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December 15, 2017
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Supply chain profile: Daniel Myers

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A veteran exec answers seven questions about lessons learned from his career at Mondelēz and changes in the profession.
Daniel Myers
Daniel Myers, executive vice president for integrated supply chain at Mondelēz International.

Managing a team of more than 60,000 supply chain employees for the Illinois-based, global food and beverage conglomerate Mondelēz International might seem like an intimidating job.

For Daniel Myers, however, the position is simply the culmination of a career in which he has led business units at Procter & Gamble Co. (P&G) for 33 years and worked in 49 countries... so far. His accomplishments include integrating Gillette's global supply chain after it was acquired by P&G in 2005 and helping to create an efficient snack-focused supply chain at Mondelēz when Kraft Foods Inc. spun off its North American grocery operations in 2012.

As executive vice president for integrated supply chain, Myers has earned a reputation for developing the next generation of supply chain professionals and managers. Myers received his Bachelor of Science degree in chemical engineering from the University of Tennessee and serves on the board of the Global Supply Chain Institute at the university's School of Business.

Here Myers answers seven questions about his life experiences and lessons learned from four decades of leadership in the global supply chain.

Q: What's your proudest professional achievement, and why?

A: I've had the blessing and privilege to do so much in my career, but the greatest thing is to get a group of people to do the extraordinary together and achieve what they did not think was possible. We are currently reinventing the entire supply chain for our company, for every region and every category. We have committed to save $3 billion in gross savings over two years—$1.5 billion net—taken out of COGS (the cost of goods sold).

Q: You've worked for decades at Procter & Gamble, Kraft, and now Mondelēz International. What first drew you to the field of logistics?

A: I started in engineering, then moved to manufacturing, customer service, and procurement, so I've been exposed to different functions in the value chain. That continuous flow of getting products into consumers' hands is what makes a business succeed or fail. I have worked in 49 countries around the world now; it's exciting.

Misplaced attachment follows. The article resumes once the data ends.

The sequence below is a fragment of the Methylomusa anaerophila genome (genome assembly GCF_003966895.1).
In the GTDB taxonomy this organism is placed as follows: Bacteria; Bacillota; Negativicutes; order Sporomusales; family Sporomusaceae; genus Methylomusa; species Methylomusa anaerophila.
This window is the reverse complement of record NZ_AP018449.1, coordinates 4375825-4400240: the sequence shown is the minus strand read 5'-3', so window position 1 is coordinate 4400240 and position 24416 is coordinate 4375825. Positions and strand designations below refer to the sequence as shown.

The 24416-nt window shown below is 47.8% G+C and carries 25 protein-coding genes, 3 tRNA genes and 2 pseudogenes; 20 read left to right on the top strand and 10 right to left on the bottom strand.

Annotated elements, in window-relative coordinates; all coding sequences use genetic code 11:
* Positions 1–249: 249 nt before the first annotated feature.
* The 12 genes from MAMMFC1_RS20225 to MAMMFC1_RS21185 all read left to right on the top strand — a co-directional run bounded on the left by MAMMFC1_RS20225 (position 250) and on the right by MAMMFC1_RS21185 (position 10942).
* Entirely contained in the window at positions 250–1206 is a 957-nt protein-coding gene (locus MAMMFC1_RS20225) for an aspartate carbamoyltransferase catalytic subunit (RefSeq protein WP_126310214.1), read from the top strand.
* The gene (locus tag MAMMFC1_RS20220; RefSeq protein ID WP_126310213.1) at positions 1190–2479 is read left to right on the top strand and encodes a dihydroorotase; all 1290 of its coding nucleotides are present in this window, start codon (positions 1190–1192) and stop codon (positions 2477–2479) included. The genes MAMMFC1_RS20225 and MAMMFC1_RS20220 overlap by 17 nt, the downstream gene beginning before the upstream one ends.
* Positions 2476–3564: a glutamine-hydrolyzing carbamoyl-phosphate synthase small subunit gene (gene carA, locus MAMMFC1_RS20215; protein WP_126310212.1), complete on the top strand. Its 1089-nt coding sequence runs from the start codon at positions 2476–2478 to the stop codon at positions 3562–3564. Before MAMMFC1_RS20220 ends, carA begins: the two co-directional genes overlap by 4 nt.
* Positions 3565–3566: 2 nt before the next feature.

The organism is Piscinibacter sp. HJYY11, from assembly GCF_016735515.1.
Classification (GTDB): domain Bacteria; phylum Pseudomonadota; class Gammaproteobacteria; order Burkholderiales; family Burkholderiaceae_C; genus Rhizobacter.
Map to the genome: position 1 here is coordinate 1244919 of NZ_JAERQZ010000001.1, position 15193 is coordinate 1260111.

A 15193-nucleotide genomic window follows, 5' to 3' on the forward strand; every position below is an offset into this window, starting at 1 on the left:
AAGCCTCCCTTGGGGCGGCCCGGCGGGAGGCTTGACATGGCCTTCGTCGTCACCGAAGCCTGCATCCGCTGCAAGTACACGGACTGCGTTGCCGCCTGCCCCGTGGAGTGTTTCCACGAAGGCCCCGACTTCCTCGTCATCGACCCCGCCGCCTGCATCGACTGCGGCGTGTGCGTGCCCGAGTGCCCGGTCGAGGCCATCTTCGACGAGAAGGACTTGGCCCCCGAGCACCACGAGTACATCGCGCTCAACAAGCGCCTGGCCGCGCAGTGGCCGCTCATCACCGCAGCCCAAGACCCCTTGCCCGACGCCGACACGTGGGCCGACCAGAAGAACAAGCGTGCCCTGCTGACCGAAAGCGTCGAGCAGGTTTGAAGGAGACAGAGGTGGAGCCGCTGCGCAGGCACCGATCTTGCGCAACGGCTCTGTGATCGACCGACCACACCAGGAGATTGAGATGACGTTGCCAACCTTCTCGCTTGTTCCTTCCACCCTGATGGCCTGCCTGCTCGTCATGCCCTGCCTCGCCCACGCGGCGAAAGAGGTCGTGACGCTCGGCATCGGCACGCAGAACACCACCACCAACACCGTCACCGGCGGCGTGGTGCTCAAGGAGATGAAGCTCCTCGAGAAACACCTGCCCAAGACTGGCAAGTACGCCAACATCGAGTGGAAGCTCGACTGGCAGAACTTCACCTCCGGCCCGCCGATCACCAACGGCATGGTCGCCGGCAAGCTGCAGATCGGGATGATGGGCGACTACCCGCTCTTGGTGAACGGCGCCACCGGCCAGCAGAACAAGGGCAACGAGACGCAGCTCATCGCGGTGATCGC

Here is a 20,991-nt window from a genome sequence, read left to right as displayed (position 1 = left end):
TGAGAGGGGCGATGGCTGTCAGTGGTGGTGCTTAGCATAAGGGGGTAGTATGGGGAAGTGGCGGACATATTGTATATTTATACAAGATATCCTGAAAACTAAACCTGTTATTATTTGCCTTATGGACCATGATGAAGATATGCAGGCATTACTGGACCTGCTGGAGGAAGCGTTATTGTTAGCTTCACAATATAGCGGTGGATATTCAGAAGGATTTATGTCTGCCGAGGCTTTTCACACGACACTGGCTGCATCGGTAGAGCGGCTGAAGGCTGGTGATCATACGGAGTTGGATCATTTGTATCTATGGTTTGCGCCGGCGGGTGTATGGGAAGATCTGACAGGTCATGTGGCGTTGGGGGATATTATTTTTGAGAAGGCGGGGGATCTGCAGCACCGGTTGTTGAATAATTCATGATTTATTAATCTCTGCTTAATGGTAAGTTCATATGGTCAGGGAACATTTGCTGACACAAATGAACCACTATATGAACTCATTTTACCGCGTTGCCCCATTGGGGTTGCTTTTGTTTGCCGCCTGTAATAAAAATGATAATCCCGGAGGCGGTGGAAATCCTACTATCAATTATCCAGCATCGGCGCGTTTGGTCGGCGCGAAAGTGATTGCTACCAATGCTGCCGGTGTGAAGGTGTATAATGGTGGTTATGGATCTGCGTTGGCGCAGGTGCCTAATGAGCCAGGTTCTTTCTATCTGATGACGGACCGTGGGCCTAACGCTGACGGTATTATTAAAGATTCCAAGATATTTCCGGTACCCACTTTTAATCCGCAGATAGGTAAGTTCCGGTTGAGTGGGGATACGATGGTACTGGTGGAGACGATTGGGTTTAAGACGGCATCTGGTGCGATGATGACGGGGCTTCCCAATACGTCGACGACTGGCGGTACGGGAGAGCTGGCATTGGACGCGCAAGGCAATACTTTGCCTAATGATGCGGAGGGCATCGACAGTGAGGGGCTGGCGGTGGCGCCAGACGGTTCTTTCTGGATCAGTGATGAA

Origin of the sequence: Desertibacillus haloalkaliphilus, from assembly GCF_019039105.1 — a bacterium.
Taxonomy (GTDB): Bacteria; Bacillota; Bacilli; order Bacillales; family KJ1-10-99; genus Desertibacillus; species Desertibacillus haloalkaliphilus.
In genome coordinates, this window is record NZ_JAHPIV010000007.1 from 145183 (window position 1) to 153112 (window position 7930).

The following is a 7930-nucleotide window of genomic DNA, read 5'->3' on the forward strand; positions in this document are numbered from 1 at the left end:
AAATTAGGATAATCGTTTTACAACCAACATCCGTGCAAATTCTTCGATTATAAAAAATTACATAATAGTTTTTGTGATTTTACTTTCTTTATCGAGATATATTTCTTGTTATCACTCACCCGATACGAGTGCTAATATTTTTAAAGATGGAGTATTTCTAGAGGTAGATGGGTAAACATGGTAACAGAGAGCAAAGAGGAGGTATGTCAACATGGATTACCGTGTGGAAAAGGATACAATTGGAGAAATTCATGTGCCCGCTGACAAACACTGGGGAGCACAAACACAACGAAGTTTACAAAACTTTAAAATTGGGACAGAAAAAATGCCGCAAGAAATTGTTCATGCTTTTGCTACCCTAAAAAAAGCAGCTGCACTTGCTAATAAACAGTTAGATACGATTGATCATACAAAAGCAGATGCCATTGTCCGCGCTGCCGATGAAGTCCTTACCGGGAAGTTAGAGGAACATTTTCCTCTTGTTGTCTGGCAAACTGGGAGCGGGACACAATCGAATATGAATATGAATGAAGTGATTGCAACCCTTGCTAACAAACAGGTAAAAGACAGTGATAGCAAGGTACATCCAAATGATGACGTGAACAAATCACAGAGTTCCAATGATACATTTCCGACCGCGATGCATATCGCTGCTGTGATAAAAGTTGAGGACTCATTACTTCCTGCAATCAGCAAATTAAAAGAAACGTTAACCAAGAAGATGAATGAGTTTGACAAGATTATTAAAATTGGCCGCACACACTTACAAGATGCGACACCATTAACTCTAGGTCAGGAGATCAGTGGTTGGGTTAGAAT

Q: What are some of the biggest changes you've seen during your career?

A: I have seen us move in the industry from a siloed look to sharing information. We call my division the "integrated supply chain" because breaking down divisions is the secret to business success. We've got to be consumer-driven and optimize the total value chain to succeed, moving from silos to a focus on common metrics. The information age allows you to do that.

Q: What hasn't changed?

A: The focus on having leaders of integrity who can build trust and "followership." You can sense when you have a great leader because people want to be there. That's true for all generations; millennials want to work for something greater than money; they want to work for something they're proud of.

Q: What are some of the truisms that should be forgotten? In other words, what rules do companies need to break?

A: Each of us has the tendency to look at ourselves in the mirror, but when you look through the window first, at whoever is best in the world, then the picture of your reflection looks different.

We looked at who is best in safety, and that was DuPont. They're not in the food business, but they had the best standard, so we aimed for that. And we would not have dropped our injury rate by threefold if we had just continued to improve by our own measure. Maybe that comparison will make you uncomfortable, but it creates a level of dissatisfaction, and your rate of improvement is directly proportional to your level of dissatisfaction.

Q: You are known for nurturing and developing supply chain leadership. What advice would you give someone just starting a career in supply chain management?

A: No one's going to remember what you do in your own career. What people remember is what you're done to nurture their growth and development. Learning agility—the ability to learn and grow over your lifetime—is really what sets apart people who make a difference. As you learn, you develop mastery, then you can pass that knowledge on to others.

Q: And what attributes do you look for when recruiting someone to your team?

A: Integrity. Personal drive to be the best. Learning agility. Capacity. Raw talent. Intelligence. Capability.

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